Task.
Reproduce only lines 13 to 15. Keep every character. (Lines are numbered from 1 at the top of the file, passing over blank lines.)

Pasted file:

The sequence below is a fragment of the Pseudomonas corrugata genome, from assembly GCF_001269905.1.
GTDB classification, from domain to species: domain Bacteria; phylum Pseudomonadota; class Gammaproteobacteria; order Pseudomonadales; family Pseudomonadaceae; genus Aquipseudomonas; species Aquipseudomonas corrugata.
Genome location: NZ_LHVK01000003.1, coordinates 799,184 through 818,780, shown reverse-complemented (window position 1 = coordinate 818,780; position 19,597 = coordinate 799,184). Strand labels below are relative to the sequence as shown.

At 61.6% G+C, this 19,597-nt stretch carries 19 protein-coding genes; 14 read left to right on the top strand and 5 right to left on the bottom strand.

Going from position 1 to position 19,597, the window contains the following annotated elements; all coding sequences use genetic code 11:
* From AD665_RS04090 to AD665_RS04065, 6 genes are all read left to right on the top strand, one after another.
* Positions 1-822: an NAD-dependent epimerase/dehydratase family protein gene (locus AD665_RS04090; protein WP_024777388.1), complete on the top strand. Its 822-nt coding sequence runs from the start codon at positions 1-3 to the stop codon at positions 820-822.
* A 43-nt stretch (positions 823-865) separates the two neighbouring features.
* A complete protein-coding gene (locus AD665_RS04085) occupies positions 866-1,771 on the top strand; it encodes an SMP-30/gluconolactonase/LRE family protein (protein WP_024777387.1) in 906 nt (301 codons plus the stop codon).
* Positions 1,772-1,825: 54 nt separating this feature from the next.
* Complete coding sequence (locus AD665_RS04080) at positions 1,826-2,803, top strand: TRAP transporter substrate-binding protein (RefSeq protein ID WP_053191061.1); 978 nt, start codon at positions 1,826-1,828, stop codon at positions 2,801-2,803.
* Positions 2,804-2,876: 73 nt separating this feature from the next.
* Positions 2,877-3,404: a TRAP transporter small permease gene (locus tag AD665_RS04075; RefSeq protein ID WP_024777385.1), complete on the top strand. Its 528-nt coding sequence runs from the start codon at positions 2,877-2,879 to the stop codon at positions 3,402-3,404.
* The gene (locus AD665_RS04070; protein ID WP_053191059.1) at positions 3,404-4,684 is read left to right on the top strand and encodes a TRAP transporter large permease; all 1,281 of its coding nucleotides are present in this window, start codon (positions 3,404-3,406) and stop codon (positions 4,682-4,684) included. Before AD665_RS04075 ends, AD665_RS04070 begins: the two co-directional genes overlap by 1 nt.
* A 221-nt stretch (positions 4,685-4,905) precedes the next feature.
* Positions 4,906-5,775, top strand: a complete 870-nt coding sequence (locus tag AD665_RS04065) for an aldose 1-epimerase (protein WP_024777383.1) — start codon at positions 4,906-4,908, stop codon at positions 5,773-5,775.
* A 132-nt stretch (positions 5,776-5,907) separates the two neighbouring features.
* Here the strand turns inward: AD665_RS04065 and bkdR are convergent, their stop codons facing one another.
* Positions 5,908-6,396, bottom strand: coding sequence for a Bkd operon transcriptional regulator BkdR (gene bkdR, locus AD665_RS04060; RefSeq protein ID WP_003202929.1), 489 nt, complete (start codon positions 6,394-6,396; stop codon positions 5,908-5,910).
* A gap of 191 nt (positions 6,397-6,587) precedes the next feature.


* Positions 2,877-3,404: a TRAP transporter small permease gene (locus tag AD665_RS04075; RefSeq protein ID WP_024777385.1), complete on the top strand. Its 528-nt coding sequence runs from the start codon at positions 2,877-2,879 to the stop codon at positions 3,402-3,404.
* The gene (locus AD665_RS04070; protein ID WP_053191059.1) at positions 3,404-4,684 is read left to right on the top strand and encodes a TRAP transporter large permease; all 1,281 of its coding nucleotides are present in this window, start codon (positions 3,404-3,406) and stop codon (positions 4,682-4,684) included. Before AD665_RS04075 ends, AD665_RS04070 begins: the two co-directional genes overlap by 1 nt.
* A 221-nt stretch (positions 4,685-4,905) precedes the next feature.